Volkswagen profit rises on US, Russia
Sharply higher sales in the United States and a stronger foothold in Russia helped German carmaker Volkswagen AG beat market expectations for its first-quarter profits.
FRANKFURT, Germany — Sharply higher sales in the United States and a stronger foothold in Russia helped German carmaker Volkswagen AG beat market expectations for its first-quarter profits.
Net profit rose to €3.19 billion ($4.2 billion) from €1.71 billion in the same period the year before, the company said on April 26. Earnings were boosted by a much bigger profit on financial items that reflected the revaluing of share options related to the company's attempt to fully integrate sports car maker Porsche and its hedging against currency fluctuations.
Operating earnings — which exclude such financial complexities — rose 10 percent to €3.2 billion, ahead of market analysts' expectations for €2.6 billion. Revenues were up 26 percent to €47.33 billion on the year.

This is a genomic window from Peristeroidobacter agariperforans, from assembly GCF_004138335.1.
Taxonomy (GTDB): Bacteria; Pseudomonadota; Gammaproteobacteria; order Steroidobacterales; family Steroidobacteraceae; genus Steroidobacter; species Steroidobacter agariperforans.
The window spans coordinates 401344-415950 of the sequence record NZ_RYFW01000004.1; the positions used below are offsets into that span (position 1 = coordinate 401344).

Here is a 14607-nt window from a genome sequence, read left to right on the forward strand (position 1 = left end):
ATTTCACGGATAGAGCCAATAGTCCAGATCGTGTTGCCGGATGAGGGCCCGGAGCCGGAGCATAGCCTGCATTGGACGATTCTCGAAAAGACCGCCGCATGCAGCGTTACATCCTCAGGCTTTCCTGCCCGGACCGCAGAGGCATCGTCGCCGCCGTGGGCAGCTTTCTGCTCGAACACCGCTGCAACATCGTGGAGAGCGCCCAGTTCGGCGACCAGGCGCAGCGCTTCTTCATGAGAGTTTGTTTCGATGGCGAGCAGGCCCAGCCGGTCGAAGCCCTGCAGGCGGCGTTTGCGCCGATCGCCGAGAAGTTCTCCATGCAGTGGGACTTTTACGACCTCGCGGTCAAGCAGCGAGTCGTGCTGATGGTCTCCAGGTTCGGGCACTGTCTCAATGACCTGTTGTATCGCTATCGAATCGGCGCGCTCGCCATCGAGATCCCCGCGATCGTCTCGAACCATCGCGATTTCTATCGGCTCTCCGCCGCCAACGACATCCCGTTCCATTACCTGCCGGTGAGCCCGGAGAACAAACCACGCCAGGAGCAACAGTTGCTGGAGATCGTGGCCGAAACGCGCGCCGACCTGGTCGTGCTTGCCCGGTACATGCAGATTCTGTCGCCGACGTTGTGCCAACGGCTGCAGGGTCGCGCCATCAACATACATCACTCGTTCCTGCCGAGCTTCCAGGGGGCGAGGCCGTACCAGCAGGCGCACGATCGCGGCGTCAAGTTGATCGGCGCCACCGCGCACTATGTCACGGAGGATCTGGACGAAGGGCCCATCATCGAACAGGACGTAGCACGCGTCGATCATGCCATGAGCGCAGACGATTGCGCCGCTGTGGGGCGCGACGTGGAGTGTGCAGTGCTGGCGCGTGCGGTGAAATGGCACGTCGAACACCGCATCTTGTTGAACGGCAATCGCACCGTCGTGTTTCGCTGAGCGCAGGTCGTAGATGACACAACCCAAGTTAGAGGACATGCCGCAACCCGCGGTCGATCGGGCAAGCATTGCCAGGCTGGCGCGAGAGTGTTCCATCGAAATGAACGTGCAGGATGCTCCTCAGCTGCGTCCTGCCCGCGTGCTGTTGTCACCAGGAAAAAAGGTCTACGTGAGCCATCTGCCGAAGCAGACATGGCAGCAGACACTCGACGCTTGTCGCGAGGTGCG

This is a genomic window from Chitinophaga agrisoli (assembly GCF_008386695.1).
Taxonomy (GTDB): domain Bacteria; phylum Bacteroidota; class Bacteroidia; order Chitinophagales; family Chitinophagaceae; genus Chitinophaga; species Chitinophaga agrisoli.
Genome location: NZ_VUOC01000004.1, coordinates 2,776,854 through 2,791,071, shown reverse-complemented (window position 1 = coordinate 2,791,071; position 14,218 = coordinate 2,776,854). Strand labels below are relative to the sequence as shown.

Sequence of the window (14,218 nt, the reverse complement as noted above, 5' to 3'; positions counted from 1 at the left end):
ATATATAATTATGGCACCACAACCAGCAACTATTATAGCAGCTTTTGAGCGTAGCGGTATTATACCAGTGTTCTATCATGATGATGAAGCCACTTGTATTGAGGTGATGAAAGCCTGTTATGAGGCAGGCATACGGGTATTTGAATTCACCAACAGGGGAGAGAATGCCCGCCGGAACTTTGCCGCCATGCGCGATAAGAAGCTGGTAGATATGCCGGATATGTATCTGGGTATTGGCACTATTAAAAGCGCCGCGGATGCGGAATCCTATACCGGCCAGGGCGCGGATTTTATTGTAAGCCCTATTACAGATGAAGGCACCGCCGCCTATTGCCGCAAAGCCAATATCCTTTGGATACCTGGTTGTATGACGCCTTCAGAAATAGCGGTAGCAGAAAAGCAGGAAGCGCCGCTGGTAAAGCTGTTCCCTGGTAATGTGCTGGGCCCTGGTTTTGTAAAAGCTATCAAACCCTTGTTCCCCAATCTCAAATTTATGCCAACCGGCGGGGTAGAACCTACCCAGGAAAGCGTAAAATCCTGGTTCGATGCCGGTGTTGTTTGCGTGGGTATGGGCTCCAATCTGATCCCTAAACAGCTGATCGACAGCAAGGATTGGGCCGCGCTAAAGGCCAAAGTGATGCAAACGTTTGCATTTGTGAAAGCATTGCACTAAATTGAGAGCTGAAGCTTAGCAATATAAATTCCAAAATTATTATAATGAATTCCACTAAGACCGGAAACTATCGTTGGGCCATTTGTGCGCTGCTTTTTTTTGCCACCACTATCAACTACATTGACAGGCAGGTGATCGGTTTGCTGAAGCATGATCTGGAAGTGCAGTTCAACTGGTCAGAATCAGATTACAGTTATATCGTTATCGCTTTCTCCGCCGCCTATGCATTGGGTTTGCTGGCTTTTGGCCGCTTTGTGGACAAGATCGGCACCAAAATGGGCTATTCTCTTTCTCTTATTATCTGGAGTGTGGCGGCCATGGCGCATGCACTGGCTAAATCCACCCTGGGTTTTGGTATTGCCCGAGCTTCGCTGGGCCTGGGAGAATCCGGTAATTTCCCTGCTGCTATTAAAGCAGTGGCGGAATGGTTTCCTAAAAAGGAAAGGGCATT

Volkswagen's luxury brand Audi saw stronger sales of its A6, A7 Sportback and A8 models, which contributed to an increase in the division's operating earning of 26 percent to €1.4 billion. Volkswagen's brands include mass-market nameplates SEAT and Skoda as well as luxury businesses Bentley, Bugatti and Lamborghini as well as commercial vehicle makers Scania and MAN.
Volkswagen shares shot higher, trading up 6.2 percent at €122.70.
The carmaker's business boomed in a stronger United States economy, where sales rose 34 percent, and in Russia, where sales climbed 77 percent to 66,000 vehicles.
CEO Martin Winterkorn confirmed the company's bullish outlook for rising sales in 2012 despite the uncertainties stemming from Europe's persistent sovereign debt crisis. "The results show that we are on the right road," he said in a statement.
The company's financial results swung from a loss of €0.7 billion last year to a plus of €1.1 billion, lifted by the value of currency hedging instruments, the Porsche options and Chinese joint ventures.
Volkswagen is trying to complete a merger with Porsche but integrating the sports car maker has been held up by legal issues. Share options held as part of the deal have meanwhile continued to affect the companies finances as their value is restated. Options worth €8.409 billion at the end of the year were revalued to €8.990 billion, the company said.